Linda Wallheim is the wife of an LDS (Mormon) Bishop who finds herself in the midst of a seeming mystery. Her neighbor has gone missing, and Linda is sure that she has been murdered by her husband. She begins to dig into the circumstances further, and is brought into more than one mystery concerning members in her LDS congregation.
I truly enjoyed this book, and read it in one great big reading marathon one Sunday afternoon and into the night. Linda Wallheim is refreshing as far as LDS characters go. She does not have all the answers, and in fact struggles a little bit with her faith. But she is still trying to do the right things amidst her struggles.
While I couldn’t relate to her particular faith struggles, I did relate to the fact that we all struggle with our faith—whether or not we are willing to admit that. (I just wrote a post detailing some of my own thoughts on that issue here: What I Do Know.)
I also liked how the book shows just how much we DON’T know about those around us. Whether they are our neighbors, the people with whom we attend church, or our family members. Everyone has secrets, and while most of our secrets do not involve a dead spouse buried in the backyard (hopefully!), they are things that we prefer are not public. Our secrets also affect our behavior, our faith, and our relationships with others.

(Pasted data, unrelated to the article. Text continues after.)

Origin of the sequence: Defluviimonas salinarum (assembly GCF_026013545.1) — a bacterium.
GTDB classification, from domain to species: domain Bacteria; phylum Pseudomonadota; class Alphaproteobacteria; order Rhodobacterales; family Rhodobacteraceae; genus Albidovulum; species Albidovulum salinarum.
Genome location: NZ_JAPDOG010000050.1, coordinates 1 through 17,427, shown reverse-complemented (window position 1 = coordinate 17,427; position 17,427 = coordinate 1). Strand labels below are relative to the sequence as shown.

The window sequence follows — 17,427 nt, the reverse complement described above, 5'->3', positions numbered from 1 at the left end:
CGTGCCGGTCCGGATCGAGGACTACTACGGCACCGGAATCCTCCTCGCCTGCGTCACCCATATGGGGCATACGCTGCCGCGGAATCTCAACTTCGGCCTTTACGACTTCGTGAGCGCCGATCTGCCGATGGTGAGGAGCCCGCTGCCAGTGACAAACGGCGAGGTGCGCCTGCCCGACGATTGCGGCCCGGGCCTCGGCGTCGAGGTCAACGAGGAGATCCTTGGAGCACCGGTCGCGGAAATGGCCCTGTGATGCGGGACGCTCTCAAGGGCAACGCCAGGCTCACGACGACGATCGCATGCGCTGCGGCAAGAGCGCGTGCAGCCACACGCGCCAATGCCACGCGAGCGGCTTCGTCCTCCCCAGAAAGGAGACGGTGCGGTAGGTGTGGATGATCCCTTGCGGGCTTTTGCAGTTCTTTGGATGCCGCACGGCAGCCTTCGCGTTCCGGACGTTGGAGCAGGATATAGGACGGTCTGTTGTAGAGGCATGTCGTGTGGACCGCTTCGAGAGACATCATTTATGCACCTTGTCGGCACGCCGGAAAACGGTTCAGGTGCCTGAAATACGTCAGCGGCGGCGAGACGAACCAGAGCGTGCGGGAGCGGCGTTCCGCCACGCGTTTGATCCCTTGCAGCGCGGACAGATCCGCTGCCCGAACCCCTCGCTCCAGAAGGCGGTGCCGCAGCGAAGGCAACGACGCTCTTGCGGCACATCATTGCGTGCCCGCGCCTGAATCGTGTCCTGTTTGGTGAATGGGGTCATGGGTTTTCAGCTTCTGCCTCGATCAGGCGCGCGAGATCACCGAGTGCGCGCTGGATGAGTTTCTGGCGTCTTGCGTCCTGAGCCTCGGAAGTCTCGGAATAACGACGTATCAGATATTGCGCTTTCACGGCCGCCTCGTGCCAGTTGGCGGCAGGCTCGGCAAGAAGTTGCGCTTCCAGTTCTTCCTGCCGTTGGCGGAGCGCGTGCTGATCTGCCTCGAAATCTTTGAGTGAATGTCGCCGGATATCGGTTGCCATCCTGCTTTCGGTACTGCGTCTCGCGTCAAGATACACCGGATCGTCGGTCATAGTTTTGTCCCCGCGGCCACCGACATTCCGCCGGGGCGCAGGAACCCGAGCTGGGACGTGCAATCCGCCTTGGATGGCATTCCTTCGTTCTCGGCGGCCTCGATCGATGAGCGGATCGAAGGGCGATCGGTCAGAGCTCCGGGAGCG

While the mysteries may seem over the top for Draper, Utah, they were intriguing and moved the story along well. Still, because the first mystery is clearly based on the Josh and Susan Powell case (though with a vastly different outcome), these things are not unheard of for the area.
I did have a few issues with the way the LDS church doctrine was represented. Some of them surprised me, as the author is LDS, but I also recognized them as a way to introduce larger, more important doctrines to the story. Still, I feel that since this is a book marketed to a national audience that those things should have been checked out and corrected. (I did read from an ARC, so it is possible they are fixed in the final copy.)
The Bishop’s Wife by Mette Ivie Harrison would be an excellent book club read–it is sure to bring lots of lively discussion, that’s for sure!
I was sent an Advanced Reader’s Copy of this book by the publisher in exchange for this review. All opinions are my own.
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